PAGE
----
A1: A-REI.B.4.a: Use the method of completing the square to transform any quadratic equation in x into an equation of the form (x – p)² = q that has the same solutions. Derive the quadratic formula from this form.
A1: A-REI.B.4.b: Solve quadratic equations by inspection (e.g., for x² = 49), taking square roots, completing the square, the quadratic formula, and factoring, as appropriate to the initial form of the equation. Recognize when the quadratic formula gives complex solutions and write them as no real solution.
A1: A-REI.C: Solve systems of equations.
A1: A-REI.C.5: Prove that, given a system of two equations in two variables, replacing one equation by the sum of that equation and a multiple of the other produces a system with the same solutions.
A1: A-REI.C.6: Solve systems of linear equations exactly and approximately (e.g., with graphs), focusing on pairs of linear equations in two variables.
A1: A-REI.D: Represent and solve equations and inequalities graphically.
A1: A-REI.D.10: Understand that the graph of an equation in two variables is the set of all its solutions plotted in the coordinate plane, often forming a curve (which could be a line).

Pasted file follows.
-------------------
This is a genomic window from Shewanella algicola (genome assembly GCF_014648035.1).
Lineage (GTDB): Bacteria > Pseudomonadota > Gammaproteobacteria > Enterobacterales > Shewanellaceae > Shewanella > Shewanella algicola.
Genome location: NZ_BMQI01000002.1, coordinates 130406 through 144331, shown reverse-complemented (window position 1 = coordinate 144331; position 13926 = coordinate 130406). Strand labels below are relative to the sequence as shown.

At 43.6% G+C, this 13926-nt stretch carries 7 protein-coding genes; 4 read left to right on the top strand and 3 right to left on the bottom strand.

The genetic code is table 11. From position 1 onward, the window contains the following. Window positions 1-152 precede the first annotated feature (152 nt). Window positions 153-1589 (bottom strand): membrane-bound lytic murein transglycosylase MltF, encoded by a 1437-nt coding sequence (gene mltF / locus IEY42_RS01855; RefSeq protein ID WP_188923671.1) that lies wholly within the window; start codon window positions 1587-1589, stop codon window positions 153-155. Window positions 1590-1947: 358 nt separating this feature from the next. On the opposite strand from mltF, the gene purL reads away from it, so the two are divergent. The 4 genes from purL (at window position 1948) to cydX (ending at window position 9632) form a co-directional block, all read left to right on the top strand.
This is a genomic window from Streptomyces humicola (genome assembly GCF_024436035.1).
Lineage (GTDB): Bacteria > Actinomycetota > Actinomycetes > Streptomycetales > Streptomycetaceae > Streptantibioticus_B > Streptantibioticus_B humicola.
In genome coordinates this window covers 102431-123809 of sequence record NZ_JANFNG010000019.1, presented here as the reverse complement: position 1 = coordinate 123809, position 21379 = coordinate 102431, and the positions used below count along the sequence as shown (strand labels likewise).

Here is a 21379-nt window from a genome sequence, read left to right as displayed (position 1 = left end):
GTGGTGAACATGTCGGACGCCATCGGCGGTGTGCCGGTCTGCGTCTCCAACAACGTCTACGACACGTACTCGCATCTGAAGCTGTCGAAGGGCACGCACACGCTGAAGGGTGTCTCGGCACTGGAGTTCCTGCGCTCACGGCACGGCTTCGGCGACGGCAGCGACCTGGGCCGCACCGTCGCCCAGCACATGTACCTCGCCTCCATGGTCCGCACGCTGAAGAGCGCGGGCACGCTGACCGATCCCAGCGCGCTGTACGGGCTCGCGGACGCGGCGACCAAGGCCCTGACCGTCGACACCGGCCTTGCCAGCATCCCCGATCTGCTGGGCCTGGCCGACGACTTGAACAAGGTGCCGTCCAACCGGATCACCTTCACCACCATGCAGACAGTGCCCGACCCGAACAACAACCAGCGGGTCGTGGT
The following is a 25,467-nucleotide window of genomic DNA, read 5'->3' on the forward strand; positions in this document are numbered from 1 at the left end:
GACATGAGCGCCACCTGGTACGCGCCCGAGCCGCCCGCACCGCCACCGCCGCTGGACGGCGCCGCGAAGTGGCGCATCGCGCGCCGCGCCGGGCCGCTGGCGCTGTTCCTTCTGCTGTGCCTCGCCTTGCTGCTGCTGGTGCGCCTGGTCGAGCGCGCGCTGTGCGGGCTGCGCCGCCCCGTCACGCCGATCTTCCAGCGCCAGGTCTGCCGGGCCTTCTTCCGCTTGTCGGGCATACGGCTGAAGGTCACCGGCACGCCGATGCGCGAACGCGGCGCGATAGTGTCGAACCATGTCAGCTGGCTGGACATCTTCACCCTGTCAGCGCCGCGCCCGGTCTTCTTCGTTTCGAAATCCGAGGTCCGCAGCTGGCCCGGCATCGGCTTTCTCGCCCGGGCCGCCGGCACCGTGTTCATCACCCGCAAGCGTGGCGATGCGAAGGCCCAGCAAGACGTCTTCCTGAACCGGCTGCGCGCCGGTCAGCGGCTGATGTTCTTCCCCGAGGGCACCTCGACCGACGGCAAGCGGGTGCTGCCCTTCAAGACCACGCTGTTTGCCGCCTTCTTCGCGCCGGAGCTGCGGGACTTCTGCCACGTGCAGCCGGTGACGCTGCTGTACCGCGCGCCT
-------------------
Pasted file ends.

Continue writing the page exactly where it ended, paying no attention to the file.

A1: A-REI.D.11: Explain why the x-coordinates of the points where the graphs of the equations y = f(x) and y = g(x) intersect are the solutions of the equation f(x) = g(x); find the solutions approximately, e.g., using technology to graph the functions, make tables of values, or find successive approximations. Include cases where f(x) and/or g(x) are linear, polynomial, rational, piecewise linear (to include absolute value), and exponential functions.
A1: A-REI.D.12: Graph the solutions to a linear inequality in two variables as a half-plane (excluding the boundary in the case of a strict inequality), and graph the solution set to a system of linear inequalities in two variables as the intersection of the corresponding half-planes.
A1: F-IF.A: Understand the concept of a function and use function notation.
A1: F-IF.A.1: Understand that a function from one set (called the domain) to another set (called the range) assigns to each element of the domain exactly one element of the range. If f is a function and x is an element of its domain, then f(x) denotes the output of f corresponding to the input x. The graph of f is the graph of the equation y = f(x).
A1: F-IF.A.2: Use function notation, evaluate functions for inputs in their domains, and interpret statements that use function notation in terms of a context.
A1: F-IF.A.3: Recognize that sequences are functions whose domain is a subset of the integers. Relate arithmetic sequences to linear functions and geometric sequences to exponential functions.
A1: F-IF.B: Interpret functions that arise in applications in terms of the context.